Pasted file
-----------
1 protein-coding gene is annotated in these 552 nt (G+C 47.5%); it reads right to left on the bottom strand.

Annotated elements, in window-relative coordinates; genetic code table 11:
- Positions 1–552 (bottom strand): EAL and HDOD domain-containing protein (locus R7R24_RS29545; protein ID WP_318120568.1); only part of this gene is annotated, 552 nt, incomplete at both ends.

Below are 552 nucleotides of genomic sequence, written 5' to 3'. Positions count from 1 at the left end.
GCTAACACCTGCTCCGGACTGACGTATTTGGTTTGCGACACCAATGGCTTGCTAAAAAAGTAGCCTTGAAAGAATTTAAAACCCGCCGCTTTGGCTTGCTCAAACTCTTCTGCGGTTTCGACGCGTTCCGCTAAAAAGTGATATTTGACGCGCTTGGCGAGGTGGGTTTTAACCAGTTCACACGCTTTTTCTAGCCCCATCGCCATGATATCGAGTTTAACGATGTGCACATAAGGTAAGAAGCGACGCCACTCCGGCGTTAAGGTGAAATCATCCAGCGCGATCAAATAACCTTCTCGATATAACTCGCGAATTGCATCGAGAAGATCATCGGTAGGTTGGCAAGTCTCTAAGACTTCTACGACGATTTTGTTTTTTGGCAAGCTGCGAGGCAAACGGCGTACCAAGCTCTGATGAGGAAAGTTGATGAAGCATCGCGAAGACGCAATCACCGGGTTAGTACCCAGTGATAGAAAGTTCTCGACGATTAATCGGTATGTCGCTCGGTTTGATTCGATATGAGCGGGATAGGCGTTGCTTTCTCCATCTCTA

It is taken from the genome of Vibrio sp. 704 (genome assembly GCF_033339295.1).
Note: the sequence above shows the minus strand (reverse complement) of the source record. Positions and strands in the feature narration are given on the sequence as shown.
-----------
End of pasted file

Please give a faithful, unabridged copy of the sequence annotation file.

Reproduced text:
1 protein-coding gene is annotated in these 552 nt (G+C 47.5%); it reads right to left on the bottom strand.

Annotated elements, in window-relative coordinates; genetic code table 11:
- Positions 1–552 (bottom strand): EAL and HDOD domain-containing protein (locus R7R24_RS29545; protein ID WP_318120568.1); only part of this gene is annotated, 552 nt, incomplete at both ends.

Below are 552 nucleotides of genomic sequence, written 5' to 3'. Positions count from 1 at the left end.
GCTAACACCTGCTCCGGACTGACGTATTTGGTTTGCGACACCAATGGCTTGCTAAAAAAGTAGCCTTGAAAGAATTTAAAACCCGCCGCTTTGGCTTGCTCAAACTCTTCTGCGGTTTCGACGCGTTCCGCTAAAAAGTGATATTTGACGCGCTTGGCGAGGTGGGTTTTAACCAGTTCACACGCTTTTTCTAGCCCCATCGCCATGATATCGAGTTTAACGATGTGCACATAAGGTAAGAAGCGACGCCACTCCGGCGTTAAGGTGAAATCATCCAGCGCGATCAAATAACCTTCTCGATATAACTCGCGAATTGCATCGAGAAGATCATCGGTAGGTTGGCAAGTCTCTAAGACTTCTACGACGATTTTGTTTTTTGGCAAGCTGCGAGGCAAACGGCGTACCAAGCTCTGATGAGGAAAGTTGATGAAGCATCGCGAAGACGCAATCACCGGGTTAGTACCCAGTGATAGAAAGTTCTCGACGATTAATCGGTATGTCGCTCGGTTTGATTCGATATGAGCGGGATAGGCGTTGCTTTCTCCATCTCTA

It is taken from the genome of Vibrio sp. 704 (genome assembly GCF_033339295.1).
Note: the sequence above shows the minus strand (reverse complement) of the source record. Positions and strands in the feature narration are given on the sequence as shown.